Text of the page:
The utter futility of land ordinance

Repeated brought in with urgency, it has not been used even once in acquiring land

GN Bureau | July 31, 2015


#land bill   #land ordinance   #land bill venkatesh nayak   #venkatesh nayak  

The land acquisition ordinance has been the single most controversial legislative move of the Modi government, but it has not been used even once in six months, shows a study.

A Commonwealth Human Rights Initiative team led by Venkatesh Nayak went through gazette notifications from January 1 (when the ordinance was first promulgated) to June 30 show that every time a central ministry acquired land, it did so under a sector-specific law and not under the ordinance.

This finding not only goes against the government’s argument of urgency – the sole justification for an ordinance – but also against the very utility of the ordinance, which amends the Right to Fair Compensation and Transparency in Land Acquisition, Rehabilitation and Resettlement (RFCTLARR) Act – the land law passed during the UPA time with the full support of the NDA.

In a widely circulated email, Nayak clarifies, “This study is not about questioning the decisions of government to implement developmental projects and acquire land for such purposes. The purpose of this research is to enable lawmakers, policymakers, civil society actors, academia, the media, and farmers' groups to debate the manner in which land is being acquired for public purposes since January 2015 and debate how best the RFCTLARR Act may be implemented with or without amendments.”

Also, Nayak argues for more awareness about the provisions of the land law. Citing the example of the recent meeting of the PM and chief ministers, he writes, “There has been some debate recently about allowing states the freedom to enact their own land acquisition laws or policies. I believe Section 107 of the RFCTLARR recognises the power of states to enact their own laws or institute their own policies for providing better compensation or for making more beneficial provisions for resettlement and rehabilitation.”

 
The study

The study covered 505 gazette notifications of ministries and public authorities under the central government declaring: (a) Intent to acquire land for “public purpose”; (b) The competent authority for the purpose of land acquisition; and (c)  That they have acquired the land for the public purpose declared in the intent.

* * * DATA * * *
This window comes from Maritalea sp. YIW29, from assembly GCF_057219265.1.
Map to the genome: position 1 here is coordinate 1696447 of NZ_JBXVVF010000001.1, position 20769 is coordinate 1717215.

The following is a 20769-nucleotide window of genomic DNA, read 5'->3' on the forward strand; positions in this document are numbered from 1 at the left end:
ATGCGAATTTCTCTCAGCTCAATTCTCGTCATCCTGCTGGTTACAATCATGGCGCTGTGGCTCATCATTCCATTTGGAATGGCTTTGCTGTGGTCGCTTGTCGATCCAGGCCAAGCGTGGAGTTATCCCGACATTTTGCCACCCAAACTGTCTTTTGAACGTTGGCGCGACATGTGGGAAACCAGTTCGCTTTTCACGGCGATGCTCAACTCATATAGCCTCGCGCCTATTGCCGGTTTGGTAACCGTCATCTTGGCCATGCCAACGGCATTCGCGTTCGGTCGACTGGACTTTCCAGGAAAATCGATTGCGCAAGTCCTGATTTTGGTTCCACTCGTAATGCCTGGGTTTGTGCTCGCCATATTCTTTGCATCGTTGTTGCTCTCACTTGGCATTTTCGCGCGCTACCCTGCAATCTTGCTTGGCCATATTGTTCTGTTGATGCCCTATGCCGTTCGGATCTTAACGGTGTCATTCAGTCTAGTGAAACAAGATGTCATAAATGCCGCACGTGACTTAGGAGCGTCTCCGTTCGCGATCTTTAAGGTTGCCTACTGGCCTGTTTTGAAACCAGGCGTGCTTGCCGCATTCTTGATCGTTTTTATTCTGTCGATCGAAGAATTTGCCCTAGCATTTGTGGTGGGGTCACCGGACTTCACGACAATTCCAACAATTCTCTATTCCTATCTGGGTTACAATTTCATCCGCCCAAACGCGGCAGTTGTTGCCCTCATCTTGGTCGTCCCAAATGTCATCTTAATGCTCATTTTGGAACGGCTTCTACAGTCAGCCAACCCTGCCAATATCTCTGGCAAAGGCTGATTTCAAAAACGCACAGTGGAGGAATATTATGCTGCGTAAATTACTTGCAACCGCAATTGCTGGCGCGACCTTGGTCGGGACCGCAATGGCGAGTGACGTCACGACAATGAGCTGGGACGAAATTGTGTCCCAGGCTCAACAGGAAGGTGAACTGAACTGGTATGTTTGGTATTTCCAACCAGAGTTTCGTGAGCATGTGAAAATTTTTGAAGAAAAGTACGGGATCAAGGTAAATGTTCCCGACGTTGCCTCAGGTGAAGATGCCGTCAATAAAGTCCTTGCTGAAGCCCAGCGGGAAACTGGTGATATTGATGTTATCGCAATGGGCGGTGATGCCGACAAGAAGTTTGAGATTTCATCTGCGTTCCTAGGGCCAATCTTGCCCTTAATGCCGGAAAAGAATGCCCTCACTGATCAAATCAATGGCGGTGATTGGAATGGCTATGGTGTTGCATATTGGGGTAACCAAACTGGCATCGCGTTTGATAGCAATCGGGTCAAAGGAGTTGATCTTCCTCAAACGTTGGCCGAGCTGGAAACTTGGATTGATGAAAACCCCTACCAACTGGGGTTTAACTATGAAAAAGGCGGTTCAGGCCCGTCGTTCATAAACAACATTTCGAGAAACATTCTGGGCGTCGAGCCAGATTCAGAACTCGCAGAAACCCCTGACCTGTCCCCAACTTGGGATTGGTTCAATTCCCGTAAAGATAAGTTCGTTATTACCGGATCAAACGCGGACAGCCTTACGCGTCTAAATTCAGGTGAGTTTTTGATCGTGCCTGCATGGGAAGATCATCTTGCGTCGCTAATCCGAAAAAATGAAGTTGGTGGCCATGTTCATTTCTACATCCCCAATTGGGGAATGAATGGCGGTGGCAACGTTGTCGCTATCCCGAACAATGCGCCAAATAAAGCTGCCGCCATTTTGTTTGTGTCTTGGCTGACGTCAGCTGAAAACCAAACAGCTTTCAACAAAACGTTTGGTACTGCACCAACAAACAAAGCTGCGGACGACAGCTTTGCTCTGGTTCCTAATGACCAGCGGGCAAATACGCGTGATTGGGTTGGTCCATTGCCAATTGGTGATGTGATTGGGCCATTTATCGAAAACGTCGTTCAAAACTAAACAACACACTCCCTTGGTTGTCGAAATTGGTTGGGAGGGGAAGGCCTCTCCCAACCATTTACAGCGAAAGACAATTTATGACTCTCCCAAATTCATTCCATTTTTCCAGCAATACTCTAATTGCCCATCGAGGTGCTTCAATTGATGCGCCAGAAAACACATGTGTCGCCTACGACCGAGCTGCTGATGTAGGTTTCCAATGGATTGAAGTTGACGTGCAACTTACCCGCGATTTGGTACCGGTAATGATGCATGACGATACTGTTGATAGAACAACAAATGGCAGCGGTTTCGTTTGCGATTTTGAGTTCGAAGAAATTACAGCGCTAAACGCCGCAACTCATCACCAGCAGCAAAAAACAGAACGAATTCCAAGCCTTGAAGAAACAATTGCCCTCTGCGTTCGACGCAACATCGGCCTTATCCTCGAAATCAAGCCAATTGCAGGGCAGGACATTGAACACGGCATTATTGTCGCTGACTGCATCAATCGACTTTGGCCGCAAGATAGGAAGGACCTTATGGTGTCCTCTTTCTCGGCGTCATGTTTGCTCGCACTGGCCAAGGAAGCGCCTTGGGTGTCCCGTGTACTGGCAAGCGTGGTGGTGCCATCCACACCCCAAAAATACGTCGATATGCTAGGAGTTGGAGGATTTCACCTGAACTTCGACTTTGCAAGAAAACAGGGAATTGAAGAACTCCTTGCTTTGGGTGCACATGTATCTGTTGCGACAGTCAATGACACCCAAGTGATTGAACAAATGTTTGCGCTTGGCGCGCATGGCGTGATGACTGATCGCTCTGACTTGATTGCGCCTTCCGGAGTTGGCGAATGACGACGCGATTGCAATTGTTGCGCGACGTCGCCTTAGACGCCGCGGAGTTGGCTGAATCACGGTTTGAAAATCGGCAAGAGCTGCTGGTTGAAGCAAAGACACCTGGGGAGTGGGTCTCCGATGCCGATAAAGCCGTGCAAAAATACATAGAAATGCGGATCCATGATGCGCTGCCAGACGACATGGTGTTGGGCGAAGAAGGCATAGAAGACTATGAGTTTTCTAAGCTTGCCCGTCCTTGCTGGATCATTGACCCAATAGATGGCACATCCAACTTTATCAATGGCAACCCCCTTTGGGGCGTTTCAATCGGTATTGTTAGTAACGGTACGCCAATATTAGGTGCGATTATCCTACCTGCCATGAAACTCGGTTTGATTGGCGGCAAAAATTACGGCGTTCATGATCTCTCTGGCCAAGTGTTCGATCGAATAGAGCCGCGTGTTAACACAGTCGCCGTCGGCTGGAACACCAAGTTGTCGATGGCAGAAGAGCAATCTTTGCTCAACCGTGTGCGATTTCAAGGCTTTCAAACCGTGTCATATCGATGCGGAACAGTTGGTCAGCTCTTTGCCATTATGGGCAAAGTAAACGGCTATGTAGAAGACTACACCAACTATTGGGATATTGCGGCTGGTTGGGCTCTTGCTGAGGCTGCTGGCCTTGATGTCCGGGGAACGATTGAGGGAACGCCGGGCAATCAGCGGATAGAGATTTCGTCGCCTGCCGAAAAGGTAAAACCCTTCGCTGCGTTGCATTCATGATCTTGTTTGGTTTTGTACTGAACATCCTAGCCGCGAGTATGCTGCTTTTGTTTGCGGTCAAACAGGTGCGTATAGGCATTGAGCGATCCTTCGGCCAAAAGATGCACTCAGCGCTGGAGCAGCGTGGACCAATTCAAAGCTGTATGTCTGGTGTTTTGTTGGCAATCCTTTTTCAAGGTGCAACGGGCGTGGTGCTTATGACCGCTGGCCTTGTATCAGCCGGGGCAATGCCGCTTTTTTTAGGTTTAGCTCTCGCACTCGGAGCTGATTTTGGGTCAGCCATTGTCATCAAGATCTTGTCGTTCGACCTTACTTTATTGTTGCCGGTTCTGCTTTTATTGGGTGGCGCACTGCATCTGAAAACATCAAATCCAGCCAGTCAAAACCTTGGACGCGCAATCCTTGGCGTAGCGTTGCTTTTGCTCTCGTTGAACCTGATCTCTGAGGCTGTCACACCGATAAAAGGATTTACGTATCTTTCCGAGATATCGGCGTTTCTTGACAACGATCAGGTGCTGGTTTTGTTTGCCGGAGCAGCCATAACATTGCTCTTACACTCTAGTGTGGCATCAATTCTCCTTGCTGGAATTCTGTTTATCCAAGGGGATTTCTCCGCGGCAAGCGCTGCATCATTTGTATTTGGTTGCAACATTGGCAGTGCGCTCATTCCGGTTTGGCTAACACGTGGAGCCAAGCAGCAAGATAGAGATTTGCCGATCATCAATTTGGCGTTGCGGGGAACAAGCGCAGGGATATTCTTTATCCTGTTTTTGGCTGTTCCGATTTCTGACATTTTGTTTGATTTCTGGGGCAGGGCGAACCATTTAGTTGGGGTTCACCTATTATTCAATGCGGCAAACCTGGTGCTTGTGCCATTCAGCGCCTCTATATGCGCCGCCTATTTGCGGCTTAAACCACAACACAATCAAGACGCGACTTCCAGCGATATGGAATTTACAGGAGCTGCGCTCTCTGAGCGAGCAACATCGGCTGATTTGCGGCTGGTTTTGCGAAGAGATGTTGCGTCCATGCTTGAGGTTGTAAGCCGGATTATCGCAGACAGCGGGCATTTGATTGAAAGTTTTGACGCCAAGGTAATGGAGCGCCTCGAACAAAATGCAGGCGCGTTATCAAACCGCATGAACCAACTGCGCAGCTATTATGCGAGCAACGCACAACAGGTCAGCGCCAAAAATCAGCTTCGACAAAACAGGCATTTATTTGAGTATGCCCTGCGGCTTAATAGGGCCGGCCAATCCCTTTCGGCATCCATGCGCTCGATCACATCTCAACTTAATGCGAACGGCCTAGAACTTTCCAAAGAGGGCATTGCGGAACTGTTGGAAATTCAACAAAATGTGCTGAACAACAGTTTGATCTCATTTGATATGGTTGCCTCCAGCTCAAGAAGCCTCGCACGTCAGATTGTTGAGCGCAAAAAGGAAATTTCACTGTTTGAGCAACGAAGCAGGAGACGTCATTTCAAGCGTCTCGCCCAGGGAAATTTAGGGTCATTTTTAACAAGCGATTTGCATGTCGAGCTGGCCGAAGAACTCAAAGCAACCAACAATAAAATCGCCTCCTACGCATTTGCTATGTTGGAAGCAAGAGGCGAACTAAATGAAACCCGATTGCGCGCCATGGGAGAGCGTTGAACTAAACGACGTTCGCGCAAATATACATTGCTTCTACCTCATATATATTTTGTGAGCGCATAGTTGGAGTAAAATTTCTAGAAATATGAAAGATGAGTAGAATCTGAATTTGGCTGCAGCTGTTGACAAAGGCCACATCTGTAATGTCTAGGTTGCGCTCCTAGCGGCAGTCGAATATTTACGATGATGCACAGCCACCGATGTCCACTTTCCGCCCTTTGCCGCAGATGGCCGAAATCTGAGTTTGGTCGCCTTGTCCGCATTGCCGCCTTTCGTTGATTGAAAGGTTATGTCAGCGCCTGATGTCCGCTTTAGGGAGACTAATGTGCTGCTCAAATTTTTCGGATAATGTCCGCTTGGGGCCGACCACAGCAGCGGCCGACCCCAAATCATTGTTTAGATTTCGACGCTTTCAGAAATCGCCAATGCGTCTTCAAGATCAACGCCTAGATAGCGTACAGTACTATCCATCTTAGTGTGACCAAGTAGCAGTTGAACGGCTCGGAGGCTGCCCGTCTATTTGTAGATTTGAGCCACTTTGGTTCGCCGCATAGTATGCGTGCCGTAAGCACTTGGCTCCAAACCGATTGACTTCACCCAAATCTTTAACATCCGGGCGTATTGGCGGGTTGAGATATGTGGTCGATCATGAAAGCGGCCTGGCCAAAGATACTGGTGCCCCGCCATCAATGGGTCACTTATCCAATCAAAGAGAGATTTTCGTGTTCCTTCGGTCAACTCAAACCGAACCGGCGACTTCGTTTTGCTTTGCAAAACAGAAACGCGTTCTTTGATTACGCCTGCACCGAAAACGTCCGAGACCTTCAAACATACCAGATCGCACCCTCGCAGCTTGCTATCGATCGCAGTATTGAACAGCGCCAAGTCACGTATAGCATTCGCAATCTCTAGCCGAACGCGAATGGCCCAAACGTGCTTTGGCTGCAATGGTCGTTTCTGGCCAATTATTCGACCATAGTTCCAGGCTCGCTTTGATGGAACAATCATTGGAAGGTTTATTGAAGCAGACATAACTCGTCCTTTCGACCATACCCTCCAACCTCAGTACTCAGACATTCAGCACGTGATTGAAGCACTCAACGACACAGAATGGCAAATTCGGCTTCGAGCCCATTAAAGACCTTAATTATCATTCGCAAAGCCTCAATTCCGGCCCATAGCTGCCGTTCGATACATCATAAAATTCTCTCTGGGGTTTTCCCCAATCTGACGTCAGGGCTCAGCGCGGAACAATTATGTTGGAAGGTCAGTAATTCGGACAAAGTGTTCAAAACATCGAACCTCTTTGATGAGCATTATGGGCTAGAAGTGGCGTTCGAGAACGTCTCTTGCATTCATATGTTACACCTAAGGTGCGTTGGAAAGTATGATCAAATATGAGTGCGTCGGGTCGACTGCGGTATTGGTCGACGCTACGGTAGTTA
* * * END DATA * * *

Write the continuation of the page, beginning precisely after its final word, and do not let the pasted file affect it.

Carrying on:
Preliminary findings

(1) The study indicates that only the ministries of road transport and highways, railways, coal and petroleum and natural gas have acquired land for “public purpose” during  January 1–June 30, 2015. There have been 219 such notifications published in the gazette during the period.

 
(2) This study does not reveal any instance of the use of the RFCTLARR Act by these ministries for the purpose of acquiring land for developmental projects. All 219 acquisitions have been made under the sector-specific land acquisition laws administered by each ministry.

 
(3) The ministries have acquired land only for the purpose of building new highways or widening existing ones; prospecting or actually mining for coal; laying down railway tracks (segments of the Eastern and Western Dedicated Freight Corridors amongst others) and pipelines for transporting petroleum, natural gas and liquefied petroleum gas (LPG).

 
(4) Land has been acquired by these four ministries in 1,584 villages situated in at least 263 talukas in 141 districts across 22 states.

 
(5) Two of the developmental projects are in Schedule V areas (inhabited by members of scheduled tribes) in Chhattisgarh and Jharkhand. According to Section 41 of the RFCTLARR Act, land may be acquired in a Scheduled Area only as a last resort and that too after obtaining prior consent of the Gram Sabha or the panchayat. Nothing in the gazette notifications studied mentions details of such a process having been undertaken prior to the acquisition of land.

 
(6) None of the notifications indicates that land has been acquired by any ministry under for defence purposes or rural electrification or affordable housing or housing for the poor – “special categories of public purposes” for which the appropriate governments may waive the requirement for doing SIAs and the subsequent procedures.  These exceptions were introduced into the RFCTLARR Act through the ordinances.

 
(7) A large number of segments of land acquired are wetland or irrigated agricultural plots.

 
(8) The ministries of railways, road transport and highways, coal, petroleum and natural gas and the metro railway issued 274 gazette notifications declaring their intention to acquire land for various developmental projects in more than 2,320 villages in more than 403 talukas in 157 districts across 21 states (see Table 4). The process of land acquisition is still going on in these projects.

 

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